Like many South Florida photographers, I’ve photographed the MacArthur Causeway Bridge many times from all different angles, but I couldn’t resist doing it again last night as I was on Watson Island photographing the Miami skyline for a make-over on my new company logo.

This colorful bridge links the City of Miami to the City of Miami Beach, part of a four-mile dash that many residents take on a daily basis whether it is beach residents commuting to work in downtown Miami or mainland residents cruising to the beach to party the night away.

It is Miami’s signature bridge although it is not nearly as recognizable to the rest of the world or photographed as much as San Francisco’s Golden Gate Bridge or New York City’s Brooklyn Bridge.

It might not have the historical or cultural significance of those two bridges nor the classic architectural style, but the homeless people living under it wouldn’t change it for a spot under either of those bridges if you offered it to them.

I found the Golden Gate Bridge (two pictures below) difficult to photograph mostly because it is almost impossible to find an angle that hasn’t been photographed thousands of time already. And on a clearer day at that.



I like this photo of the Brooklyn Bridge with the Manhattan Bridge in the background that I took in 2006. I processed it in sepia because it just looked better that way.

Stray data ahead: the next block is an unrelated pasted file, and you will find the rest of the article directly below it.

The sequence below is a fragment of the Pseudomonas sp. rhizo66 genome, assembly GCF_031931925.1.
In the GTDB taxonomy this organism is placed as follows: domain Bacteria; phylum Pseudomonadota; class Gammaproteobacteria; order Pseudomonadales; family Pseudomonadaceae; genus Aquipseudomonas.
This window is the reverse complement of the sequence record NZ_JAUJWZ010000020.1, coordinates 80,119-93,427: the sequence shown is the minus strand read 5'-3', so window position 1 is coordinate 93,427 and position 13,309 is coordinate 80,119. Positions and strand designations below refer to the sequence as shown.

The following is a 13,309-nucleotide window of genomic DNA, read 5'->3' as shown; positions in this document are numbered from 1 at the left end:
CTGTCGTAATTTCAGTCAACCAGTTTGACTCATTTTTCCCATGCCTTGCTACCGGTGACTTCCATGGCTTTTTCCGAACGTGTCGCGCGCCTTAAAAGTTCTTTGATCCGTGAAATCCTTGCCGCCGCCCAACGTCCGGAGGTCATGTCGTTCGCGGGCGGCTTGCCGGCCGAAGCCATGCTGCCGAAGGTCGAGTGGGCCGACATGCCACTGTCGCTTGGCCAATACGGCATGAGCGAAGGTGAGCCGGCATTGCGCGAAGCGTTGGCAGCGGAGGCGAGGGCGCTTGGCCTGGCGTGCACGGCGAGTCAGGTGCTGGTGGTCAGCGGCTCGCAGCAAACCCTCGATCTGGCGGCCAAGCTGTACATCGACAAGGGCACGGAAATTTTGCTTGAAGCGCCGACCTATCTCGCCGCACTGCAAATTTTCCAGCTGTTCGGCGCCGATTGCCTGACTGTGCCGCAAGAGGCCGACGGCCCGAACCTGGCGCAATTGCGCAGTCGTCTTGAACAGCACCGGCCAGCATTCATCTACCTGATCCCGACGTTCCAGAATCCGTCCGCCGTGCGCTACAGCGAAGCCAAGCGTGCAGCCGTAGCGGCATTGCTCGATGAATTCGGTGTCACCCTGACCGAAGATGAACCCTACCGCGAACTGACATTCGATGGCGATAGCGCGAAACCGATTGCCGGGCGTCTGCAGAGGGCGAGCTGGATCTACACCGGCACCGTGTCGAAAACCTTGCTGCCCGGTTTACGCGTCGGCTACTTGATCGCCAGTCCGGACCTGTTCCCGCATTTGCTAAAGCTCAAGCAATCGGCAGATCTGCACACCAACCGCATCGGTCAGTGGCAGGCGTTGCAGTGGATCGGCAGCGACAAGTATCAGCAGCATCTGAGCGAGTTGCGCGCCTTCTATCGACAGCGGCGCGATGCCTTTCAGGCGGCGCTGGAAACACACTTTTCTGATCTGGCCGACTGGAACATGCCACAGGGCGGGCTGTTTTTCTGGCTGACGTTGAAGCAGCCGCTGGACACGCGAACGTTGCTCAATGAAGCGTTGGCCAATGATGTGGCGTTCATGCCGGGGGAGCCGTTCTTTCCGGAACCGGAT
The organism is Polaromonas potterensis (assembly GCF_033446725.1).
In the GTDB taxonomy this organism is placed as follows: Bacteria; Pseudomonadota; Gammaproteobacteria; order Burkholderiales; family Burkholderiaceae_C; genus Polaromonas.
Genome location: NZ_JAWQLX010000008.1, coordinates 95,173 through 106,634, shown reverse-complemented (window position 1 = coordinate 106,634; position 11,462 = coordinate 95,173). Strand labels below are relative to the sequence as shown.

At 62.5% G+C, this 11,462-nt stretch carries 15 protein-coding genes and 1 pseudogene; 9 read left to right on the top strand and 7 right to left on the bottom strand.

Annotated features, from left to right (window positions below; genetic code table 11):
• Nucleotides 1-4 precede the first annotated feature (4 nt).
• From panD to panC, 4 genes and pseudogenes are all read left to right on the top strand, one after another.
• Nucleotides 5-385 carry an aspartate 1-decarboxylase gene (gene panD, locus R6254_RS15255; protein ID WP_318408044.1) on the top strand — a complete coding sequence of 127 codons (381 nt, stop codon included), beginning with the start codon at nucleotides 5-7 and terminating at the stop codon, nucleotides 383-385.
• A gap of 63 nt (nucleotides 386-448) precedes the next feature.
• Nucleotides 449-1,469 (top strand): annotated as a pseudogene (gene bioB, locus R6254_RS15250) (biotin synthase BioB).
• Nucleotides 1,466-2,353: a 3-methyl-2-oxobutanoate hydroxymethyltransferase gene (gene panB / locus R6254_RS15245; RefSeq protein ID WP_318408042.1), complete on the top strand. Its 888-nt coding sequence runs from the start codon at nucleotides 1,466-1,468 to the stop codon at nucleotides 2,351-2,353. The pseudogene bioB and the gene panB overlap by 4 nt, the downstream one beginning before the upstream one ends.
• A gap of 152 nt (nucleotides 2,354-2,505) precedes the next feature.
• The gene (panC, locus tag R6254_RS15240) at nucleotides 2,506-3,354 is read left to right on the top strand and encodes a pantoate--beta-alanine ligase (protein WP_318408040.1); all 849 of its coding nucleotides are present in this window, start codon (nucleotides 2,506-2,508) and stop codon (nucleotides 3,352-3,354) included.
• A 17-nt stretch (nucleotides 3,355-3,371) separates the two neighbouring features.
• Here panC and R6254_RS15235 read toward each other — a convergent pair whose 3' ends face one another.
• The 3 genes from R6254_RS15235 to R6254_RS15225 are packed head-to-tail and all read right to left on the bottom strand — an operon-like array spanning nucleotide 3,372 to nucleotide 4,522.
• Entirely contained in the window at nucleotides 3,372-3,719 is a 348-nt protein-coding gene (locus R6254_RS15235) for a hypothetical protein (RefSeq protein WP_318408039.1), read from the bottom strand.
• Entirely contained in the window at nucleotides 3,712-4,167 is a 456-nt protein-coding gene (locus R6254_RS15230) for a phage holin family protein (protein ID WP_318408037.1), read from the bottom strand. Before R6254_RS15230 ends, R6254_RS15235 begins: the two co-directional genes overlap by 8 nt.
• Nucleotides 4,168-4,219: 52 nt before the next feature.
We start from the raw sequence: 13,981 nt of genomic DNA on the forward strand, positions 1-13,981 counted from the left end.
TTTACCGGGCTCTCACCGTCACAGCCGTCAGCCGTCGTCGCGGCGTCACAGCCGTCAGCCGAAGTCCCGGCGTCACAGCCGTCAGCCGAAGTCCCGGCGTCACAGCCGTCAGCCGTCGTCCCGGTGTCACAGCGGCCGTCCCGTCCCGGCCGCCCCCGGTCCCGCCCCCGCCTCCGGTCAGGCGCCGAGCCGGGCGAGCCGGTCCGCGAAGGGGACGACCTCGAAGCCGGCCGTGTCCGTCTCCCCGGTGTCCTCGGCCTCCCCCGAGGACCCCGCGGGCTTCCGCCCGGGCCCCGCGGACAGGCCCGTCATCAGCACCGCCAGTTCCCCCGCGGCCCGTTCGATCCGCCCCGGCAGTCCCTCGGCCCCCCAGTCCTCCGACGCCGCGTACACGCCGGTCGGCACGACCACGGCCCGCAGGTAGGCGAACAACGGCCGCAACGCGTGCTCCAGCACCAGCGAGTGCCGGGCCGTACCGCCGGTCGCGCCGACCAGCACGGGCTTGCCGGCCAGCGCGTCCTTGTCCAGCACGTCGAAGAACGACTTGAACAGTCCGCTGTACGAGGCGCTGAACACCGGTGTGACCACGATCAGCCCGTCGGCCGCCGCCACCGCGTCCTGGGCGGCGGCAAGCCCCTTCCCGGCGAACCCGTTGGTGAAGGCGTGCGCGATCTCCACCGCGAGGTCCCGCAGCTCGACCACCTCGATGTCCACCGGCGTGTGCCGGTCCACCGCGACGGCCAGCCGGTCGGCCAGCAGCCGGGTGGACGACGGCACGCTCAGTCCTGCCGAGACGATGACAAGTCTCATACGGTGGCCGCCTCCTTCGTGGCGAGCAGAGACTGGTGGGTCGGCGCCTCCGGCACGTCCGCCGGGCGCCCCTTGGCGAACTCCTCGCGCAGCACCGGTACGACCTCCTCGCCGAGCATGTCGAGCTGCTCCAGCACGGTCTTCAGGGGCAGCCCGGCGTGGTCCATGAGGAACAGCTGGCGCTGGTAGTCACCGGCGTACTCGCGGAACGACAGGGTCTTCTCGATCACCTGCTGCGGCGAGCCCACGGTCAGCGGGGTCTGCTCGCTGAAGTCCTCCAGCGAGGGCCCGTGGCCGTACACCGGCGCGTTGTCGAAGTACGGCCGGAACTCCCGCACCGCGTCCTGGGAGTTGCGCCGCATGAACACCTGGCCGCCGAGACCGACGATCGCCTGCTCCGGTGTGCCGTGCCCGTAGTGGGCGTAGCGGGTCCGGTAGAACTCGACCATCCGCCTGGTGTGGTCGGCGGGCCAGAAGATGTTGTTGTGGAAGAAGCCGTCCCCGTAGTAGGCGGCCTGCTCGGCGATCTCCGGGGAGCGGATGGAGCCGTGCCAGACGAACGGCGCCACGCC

One of my favorite bridges in the world is the Charles Bridge in Prague, which I visited 13 years ago. Back then, I wasn’t much of a photographer. In fact, I had just gotten my point-and-shoot stolen in a train from Berlin to Warsaw by the so-called Russian Mafia, so I didn’t even have a camera. But that’s another story altogether that I might tell one day on Magic City Mania when I have time.


Like the Golden Gate Bridge, there are hundreds of photos of the Charles Bridge on the Internet, but I like this one from the Praque Art Shop.

The beauty of the Charles Bridge is that each statue on the bridge tells a different story. Historically speaking, it blows any American bridge away because it was constructed in the 15th century.

I’m interested in seeing bridges from your cities, whether you photographed them or pulled them off the Internet. I’m interested in hearing the stories about the bridges.

Surprise me.